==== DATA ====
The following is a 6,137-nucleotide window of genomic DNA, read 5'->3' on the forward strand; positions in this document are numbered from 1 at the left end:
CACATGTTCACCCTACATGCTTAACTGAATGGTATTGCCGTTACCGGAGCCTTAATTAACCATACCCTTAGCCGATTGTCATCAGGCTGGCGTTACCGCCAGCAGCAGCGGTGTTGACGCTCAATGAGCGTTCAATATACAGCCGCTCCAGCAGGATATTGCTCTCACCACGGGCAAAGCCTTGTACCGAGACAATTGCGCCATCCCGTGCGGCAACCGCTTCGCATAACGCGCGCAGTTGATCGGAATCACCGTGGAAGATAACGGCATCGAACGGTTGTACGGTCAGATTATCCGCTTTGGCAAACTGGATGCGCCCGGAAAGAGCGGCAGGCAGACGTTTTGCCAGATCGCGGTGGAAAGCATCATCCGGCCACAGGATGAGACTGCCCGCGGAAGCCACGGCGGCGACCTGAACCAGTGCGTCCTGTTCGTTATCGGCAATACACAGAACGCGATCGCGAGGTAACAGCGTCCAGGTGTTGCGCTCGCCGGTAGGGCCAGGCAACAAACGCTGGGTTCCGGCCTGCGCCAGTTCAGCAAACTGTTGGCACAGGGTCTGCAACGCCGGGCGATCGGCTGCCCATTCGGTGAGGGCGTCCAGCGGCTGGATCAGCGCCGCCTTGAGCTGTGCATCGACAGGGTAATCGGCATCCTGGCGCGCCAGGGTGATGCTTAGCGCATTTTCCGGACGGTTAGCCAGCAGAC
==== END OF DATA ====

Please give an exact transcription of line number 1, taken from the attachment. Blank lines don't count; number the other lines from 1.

The following is a 6,137-nucleotide window of genomic DNA, read 5'->3' on the forward strand; positions in this document are numbered from 1 at the left end: